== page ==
Sienna was a girl in my year-level at high school. While I was still intensely in my chrysalis stage (that of simultaneously realising that exercise existed and that my choices in fashion were directly up to me, not my parents) I was in awe of anyone who seemed like they knew themselves; what they wanted to do in life, and how to dress. Sienna had a fierce black bob framing her face (one that she only acquired in later life, but one that my brain has stitched onto every memory of her like a Lego hat made of fashionable hair) and perfect red lipstick (see the previous bracket; replace “Lego hat made of fashionable hair” with “candy lips in a devastating shade of red”.)
Sienna introduced me to Patrick Wolf, the Grates, art as an achievable concept and legitimate pastime and the idea that a LiveJournal didn’t always have to be lame if you wrote it correctly. Sienna was, it seemed, effortlessly cool. We didn’t fall out or anything, simply went off in different directions, but I’ll have a definite fondness for Sienna for quite a while yet.
She taught me something I still haven’t quite learned: though your seams are showing and you’re mentally ill or a little bit mental, if you don’t let it show, they’ll be none the wiser. And that way, you can pick who gets to see your seams.
Trent Reznor (2006):
For showing me that emotions are okay, or at least marketable if you have a platinum award-winning album to package said emotions in.
Gary Numan (2009):
For the graffiti on the back of the toilet door at my undergraduate uni: “GARY NUMAN MAKES MUSIC AND HAS HIS PILOT’S LICENSE, TOO. FANCY THAT!”
My 2nd year university creative writing teacher (2010):
For smelling like cigarettes, having epically back-combed hair, a leopard print blouse and a familiar shade of red lipstick, and for giving me my first (undeserved, I felt) HD.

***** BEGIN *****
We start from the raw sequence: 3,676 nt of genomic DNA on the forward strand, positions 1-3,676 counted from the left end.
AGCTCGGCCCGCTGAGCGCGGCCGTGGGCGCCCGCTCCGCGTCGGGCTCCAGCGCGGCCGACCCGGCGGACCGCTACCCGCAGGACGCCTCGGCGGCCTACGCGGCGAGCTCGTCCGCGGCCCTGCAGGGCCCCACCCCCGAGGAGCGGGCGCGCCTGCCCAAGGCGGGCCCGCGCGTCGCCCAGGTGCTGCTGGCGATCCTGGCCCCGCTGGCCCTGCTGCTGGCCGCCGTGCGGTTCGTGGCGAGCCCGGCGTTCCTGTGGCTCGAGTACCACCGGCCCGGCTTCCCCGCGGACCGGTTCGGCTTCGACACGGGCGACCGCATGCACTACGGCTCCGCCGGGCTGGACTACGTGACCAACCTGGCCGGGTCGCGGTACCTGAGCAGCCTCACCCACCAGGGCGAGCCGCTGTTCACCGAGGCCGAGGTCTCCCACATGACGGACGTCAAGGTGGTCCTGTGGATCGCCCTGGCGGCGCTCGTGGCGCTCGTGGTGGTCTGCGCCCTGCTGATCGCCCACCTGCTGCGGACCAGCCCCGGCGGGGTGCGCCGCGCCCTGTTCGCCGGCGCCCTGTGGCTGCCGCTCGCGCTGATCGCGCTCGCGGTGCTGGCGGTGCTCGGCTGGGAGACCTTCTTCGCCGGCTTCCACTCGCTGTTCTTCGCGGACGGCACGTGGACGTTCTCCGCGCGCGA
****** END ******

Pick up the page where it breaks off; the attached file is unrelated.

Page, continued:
Rose McGowan (2004-2006):
If only because I wanted (and kind of still want) to be Courtney in Jawbreaker.
Charles Busch (2007):
For opening my 19 year old mind to the fact that theatre could be anything and setting me on the playwriting path. (Or maybe it’s a Dishonourable Mention: Charles, if not for discovering you I could’ve been a barrister or something and rolling in cash.)
I’ve never understood the phrase “be your own hero”. I’m not sure why. I’m not my own villain, but I’m certainly not my own hero. (Even a cursory Google of the phrase shows endless “KEEP CALM AND BE YOUR OWN HERO” posters; people with the phrase sharpied across their knuckles and it written in rainbow-coloured-in texta. Deep, you guys. So deep.)
I’ve been working for at least ten years, maybe more, to try and make myself acceptable to myself. Slowly, it’s been working, and for that I’m thankful, but I think it’ll take a while longer yet. People have told me how proud they are of me, how hard it must’ve been to get through everything I did since the 28th of August, 2014, and… yes, sure. It wasn’t easy. I won’t pretend that it was. But I’m not a hero, and certainly not my own for it. I did what I had to do. I saw the potential of having to stay in an environment I hated, with legs that didn’t work, and decided that I needed to get the hell on with it and out of it.
I love myself.
I’m taking care of myself.
That’s the first time I can really say both of those statements genuinely, and maybe that’s enough.